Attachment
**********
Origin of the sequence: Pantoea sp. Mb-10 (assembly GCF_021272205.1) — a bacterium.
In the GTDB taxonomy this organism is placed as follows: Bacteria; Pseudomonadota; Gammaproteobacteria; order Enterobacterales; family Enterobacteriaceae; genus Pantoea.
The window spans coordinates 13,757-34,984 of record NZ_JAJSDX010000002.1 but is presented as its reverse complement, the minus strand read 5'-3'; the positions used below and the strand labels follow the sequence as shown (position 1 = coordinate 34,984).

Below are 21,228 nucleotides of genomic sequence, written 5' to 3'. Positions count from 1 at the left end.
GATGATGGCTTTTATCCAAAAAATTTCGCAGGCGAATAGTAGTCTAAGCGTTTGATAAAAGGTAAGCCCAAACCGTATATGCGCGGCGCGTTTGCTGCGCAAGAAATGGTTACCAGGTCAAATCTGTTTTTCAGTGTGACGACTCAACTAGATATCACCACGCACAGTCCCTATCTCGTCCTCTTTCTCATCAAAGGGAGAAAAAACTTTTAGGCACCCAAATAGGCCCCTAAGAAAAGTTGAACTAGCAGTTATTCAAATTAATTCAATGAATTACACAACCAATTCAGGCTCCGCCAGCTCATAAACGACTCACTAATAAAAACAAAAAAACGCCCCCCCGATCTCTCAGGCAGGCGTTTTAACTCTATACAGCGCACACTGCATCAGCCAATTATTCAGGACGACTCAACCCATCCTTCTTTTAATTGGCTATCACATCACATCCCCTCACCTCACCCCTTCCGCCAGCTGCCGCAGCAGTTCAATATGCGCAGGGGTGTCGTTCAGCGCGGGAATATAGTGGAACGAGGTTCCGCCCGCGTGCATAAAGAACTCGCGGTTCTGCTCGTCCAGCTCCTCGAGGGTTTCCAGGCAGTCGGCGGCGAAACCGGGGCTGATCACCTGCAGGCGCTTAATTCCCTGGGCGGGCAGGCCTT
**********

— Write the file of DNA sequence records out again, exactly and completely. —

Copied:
Origin of the sequence: Pantoea sp. Mb-10 (assembly GCF_021272205.1) — a bacterium.
In the GTDB taxonomy this organism is placed as follows: Bacteria; Pseudomonadota; Gammaproteobacteria; order Enterobacterales; family Enterobacteriaceae; genus Pantoea.
The window spans coordinates 13,757-34,984 of record NZ_JAJSDX010000002.1 but is presented as its reverse complement, the minus strand read 5'-3'; the positions used below and the strand labels follow the sequence as shown (position 1 = coordinate 34,984).

Below are 21,228 nucleotides of genomic sequence, written 5' to 3'. Positions count from 1 at the left end.
GATGATGGCTTTTATCCAAAAAATTTCGCAGGCGAATAGTAGTCTAAGCGTTTGATAAAAGGTAAGCCCAAACCGTATATGCGCGGCGCGTTTGCTGCGCAAGAAATGGTTACCAGGTCAAATCTGTTTTTCAGTGTGACGACTCAACTAGATATCACCACGCACAGTCCCTATCTCGTCCTCTTTCTCATCAAAGGGAGAAAAAACTTTTAGGCACCCAAATAGGCCCCTAAGAAAAGTTGAACTAGCAGTTATTCAAATTAATTCAATGAATTACACAACCAATTCAGGCTCCGCCAGCTCATAAACGACTCACTAATAAAAACAAAAAAACGCCCCCCCGATCTCTCAGGCAGGCGTTTTAACTCTATACAGCGCACACTGCATCAGCCAATTATTCAGGACGACTCAACCCATCCTTCTTTTAATTGGCTATCACATCACATCCCCTCACCTCACCCCTTCCGCCAGCTGCCGCAGCAGTTCAATATGCGCAGGGGTGTCGTTCAGCGCGGGAATATAGTGGAACGAGGTTCCGCCCGCGTGCATAAAGAACTCGCGGTTCTGCTCGTCCAGCTCCTCGAGGGTTTCCAGGCAGTCGGCGGCGAAACCGGGGCTGATCACCTGCAGGCGCTTAATTCCCTGGGCGGGCAGGCCTT